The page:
18 December, 2010

Signing off...

...'til next year. We leave in 16 hours for Egypt.

I managed to get 90% of my schoolwork and workwork done, so 10% remains for the weekend we get back (and I am more than happy with that.) My husband has managed to stress us both out about every. tiny. detail. to the point that I made him leave the apartment to get a haircut so I could finish up here in peace.
Well, he won't be completely off the hook. He'll have to help me with the bathroom ;) We are renting our apartment out to two separate couples while we are gone, so not only do we have to pack for a range of travel itinerary (leaving frigid 20F weather for a blissful 80F) but we have to leave the place spotless with several piles of clean sheets and towels. But on the upside, renting it out is paying for 1/3 of our trip, so we can't complain too much. And we'll forget all about it when we are hanging out on the Red Sea (not the side with the sharks!) or bumping along on camel back.

Anyway, happy holidays to all our friends and family and all you out in the blog-o-sphere! "See" to you in 2011!

13 December, 2010

Picture post

Sunlight at Stadsbiblioteket

Guzel finally on that Dala horse

Thoroughly enjoying reindeer tunnbrödrullar

This induced a guilty feeling, after eating reindeer rullar


Guzel took great pictures of the city!

3pm at Kungsträdgården?

The iceskating rink

ice in the Helsinki harbor

Snowbanks taller than people!

Funny Finnish words

Tram...the only civilized way to get around Helsinki

Glögi...the sweeter, juicier version of Scandinavian mulled wine

Yup, I bought stuff at the factory's outlet. I have no self-control. I also hit up the Marimekko outlet and did more damage to my wallet...

Just a post full of pictures. The first several are from Stockholm, mostly from the Skansen julmarknad. We also took the boat to Helsinki over the weekend with Guzel, which was fabulous (but for how FRICKIN' cold it was there. Wow.) 
Though we missed quite a weekend in Stockholm, with a terrorist attack just down the road from where we live. Thankfully, only 2 people were injured and we walked down Drottninggatan today, and the only indication that something happened was some remaining police tape.
Now, less than one week until Egypt, and a surprisingly large amount of work before going...

08 December, 2010

Solar halos over Stockholm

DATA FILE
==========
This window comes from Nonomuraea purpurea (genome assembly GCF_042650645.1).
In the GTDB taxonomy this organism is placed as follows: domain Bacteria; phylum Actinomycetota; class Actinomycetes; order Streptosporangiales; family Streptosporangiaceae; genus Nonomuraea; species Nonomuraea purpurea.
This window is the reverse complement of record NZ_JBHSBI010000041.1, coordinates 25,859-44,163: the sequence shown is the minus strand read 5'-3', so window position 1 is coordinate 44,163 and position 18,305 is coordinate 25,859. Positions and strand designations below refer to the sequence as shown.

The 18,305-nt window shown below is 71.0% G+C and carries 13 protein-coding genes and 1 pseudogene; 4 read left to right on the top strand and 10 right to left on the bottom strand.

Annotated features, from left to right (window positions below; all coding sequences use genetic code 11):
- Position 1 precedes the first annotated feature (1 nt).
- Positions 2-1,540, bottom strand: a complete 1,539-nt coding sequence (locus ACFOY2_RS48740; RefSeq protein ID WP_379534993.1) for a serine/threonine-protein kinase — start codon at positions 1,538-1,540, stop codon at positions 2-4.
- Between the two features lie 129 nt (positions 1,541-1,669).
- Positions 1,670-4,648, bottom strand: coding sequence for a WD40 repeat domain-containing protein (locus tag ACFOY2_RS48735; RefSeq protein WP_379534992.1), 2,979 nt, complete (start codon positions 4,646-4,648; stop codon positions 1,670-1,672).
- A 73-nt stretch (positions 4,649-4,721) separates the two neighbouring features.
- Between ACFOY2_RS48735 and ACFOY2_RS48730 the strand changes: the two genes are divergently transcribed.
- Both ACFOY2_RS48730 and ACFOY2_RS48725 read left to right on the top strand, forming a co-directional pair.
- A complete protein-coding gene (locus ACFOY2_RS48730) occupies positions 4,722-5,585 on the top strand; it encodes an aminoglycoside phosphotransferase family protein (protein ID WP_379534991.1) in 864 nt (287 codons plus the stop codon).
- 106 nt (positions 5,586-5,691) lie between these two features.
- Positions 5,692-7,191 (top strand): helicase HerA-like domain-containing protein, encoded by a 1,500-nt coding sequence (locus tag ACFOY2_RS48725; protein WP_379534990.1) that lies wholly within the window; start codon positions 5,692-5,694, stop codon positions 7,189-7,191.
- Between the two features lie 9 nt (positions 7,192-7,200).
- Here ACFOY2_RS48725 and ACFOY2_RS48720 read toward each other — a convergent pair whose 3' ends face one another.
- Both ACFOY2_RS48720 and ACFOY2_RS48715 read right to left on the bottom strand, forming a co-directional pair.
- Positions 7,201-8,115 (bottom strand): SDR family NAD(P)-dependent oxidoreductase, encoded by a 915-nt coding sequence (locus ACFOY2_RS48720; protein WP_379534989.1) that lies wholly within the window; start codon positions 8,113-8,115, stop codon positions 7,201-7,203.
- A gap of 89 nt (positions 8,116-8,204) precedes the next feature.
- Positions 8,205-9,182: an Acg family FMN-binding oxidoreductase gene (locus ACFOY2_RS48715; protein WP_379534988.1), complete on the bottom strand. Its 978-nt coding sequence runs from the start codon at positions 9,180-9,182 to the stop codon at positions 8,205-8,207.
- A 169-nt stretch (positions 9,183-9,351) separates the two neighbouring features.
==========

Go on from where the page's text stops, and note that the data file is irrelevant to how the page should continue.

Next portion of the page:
We thought it was just a weird rainbow when we were out today, but in fact, it was an optical phenomenon known as halos, shining over Stockholm. Ice crystals in the clouds filter the sunlight in a way that makes it look like a bubble of light hovering over the city.

From SR

Photo of the halo over Stockholm University campus (Paul Parker)
Also showing this phenomenon is the Vädersolstavlan from 1535. I'll make you read the Wikipedia link yourself for background on the painting, but it is one of the oldest painted depictions of Stockholm, one of the oldest Swedish landscapes and the oldest depiction of the halos.

What a cool thing!

04 December, 2010

Guzel is visiting! It's cold.

So we are drinking lots and lots of glögg.

30 November, 2010

Last week of interning

I just finished up my fall semester internship at Moderna Museet, working within the registrar's department. During the 13 weeks with the exhibitions registrar, among other things, I got to help de-install the big Ed Ruscha show, assisted in this year's Modernautställningen, began helping organize the upcoming Eva Löfdahl, Siri Derkert, and the giant Turner, Monet, Twombly shows, re-learned the TMS database (surprisingly, this was far less painful after library school!) and made some lovely new friends. This is the third internship I have done for school credit, and this was by far the best experience and will take me far in applying for collections management jobs in the future. (And it didn't hurt that they gave me lovely presents on my last day!)

Learning from the master in the galleries